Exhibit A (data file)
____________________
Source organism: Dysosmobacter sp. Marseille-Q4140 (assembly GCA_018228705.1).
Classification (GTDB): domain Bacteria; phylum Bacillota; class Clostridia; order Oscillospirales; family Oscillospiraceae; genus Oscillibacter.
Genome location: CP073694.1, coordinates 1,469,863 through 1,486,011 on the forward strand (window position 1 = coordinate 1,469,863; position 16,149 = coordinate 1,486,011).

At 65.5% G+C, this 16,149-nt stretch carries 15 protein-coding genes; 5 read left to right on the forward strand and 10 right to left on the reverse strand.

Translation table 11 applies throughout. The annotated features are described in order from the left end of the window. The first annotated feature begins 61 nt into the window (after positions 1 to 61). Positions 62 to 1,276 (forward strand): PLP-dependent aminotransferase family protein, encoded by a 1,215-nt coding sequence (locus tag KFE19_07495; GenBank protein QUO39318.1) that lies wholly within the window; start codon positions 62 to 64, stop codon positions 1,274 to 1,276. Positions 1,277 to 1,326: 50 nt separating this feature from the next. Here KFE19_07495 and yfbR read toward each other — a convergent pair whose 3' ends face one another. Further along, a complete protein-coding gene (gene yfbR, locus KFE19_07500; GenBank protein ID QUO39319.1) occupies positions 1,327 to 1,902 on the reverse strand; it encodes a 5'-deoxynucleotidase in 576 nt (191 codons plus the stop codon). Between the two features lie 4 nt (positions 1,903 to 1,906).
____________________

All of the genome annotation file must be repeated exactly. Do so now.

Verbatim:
Source organism: Dysosmobacter sp. Marseille-Q4140 (assembly GCA_018228705.1).
Classification (GTDB): domain Bacteria; phylum Bacillota; class Clostridia; order Oscillospirales; family Oscillospiraceae; genus Oscillibacter.
Genome location: CP073694.1, coordinates 1,469,863 through 1,486,011 on the forward strand (window position 1 = coordinate 1,469,863; position 16,149 = coordinate 1,486,011).

At 65.5% G+C, this 16,149-nt stretch carries 15 protein-coding genes; 5 read left to right on the forward strand and 10 right to left on the reverse strand.

Translation table 11 applies throughout. The annotated features are described in order from the left end of the window. The first annotated feature begins 61 nt into the window (after positions 1 to 61). Positions 62 to 1,276 (forward strand): PLP-dependent aminotransferase family protein, encoded by a 1,215-nt coding sequence (locus tag KFE19_07495; GenBank protein QUO39318.1) that lies wholly within the window; start codon positions 62 to 64, stop codon positions 1,274 to 1,276. Positions 1,277 to 1,326: 50 nt separating this feature from the next. Here KFE19_07495 and yfbR read toward each other — a convergent pair whose 3' ends face one another. Further along, a complete protein-coding gene (gene yfbR, locus KFE19_07500; GenBank protein ID QUO39319.1) occupies positions 1,327 to 1,902 on the reverse strand; it encodes a 5'-deoxynucleotidase in 576 nt (191 codons plus the stop codon). Between the two features lie 4 nt (positions 1,903 to 1,906).